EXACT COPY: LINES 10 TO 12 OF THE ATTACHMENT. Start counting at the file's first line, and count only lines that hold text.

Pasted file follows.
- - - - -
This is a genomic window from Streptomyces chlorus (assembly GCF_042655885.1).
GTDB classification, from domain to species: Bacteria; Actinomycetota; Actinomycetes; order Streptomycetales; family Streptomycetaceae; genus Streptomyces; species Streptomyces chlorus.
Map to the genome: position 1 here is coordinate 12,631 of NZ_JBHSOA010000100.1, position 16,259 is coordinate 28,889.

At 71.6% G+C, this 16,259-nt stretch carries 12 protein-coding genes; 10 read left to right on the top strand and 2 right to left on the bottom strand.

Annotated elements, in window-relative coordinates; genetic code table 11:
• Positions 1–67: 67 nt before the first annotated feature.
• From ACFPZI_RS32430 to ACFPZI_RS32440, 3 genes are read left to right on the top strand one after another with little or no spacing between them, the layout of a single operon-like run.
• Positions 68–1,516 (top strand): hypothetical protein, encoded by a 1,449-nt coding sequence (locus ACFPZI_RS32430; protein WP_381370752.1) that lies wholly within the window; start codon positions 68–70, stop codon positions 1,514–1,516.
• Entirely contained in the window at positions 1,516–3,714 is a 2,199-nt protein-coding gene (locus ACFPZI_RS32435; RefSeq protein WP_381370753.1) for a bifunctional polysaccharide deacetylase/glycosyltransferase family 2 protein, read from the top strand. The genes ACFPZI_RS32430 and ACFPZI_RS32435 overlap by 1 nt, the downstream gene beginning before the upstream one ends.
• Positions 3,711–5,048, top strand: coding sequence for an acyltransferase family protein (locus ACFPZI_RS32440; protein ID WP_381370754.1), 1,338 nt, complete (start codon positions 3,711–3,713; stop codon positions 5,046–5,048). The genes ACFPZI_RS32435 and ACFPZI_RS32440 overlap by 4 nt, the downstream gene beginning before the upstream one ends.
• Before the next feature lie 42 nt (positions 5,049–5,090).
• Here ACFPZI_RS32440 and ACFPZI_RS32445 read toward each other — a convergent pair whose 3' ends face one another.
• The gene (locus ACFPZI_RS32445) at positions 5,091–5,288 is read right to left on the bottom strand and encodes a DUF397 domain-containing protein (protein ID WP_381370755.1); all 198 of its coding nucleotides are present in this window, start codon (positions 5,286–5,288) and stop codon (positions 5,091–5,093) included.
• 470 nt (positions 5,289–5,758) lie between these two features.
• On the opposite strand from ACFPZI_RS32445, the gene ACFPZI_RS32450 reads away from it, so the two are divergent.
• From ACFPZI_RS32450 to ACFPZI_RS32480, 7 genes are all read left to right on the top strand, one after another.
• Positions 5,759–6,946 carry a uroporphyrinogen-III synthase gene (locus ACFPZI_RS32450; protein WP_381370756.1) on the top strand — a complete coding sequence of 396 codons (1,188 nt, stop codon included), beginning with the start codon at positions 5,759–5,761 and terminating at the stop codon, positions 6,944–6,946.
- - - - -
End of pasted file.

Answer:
• Positions 3,711–5,048, top strand: coding sequence for an acyltransferase family protein (locus ACFPZI_RS32440; protein ID WP_381370754.1), 1,338 nt, complete (start codon positions 3,711–3,713; stop codon positions 5,046–5,048). The genes ACFPZI_RS32435 and ACFPZI_RS32440 overlap by 4 nt, the downstream gene beginning before the upstream one ends.
• Before the next feature lie 42 nt (positions 5,049–5,090).
• Here ACFPZI_RS32440 and ACFPZI_RS32445 read toward each other — a convergent pair whose 3' ends face one another.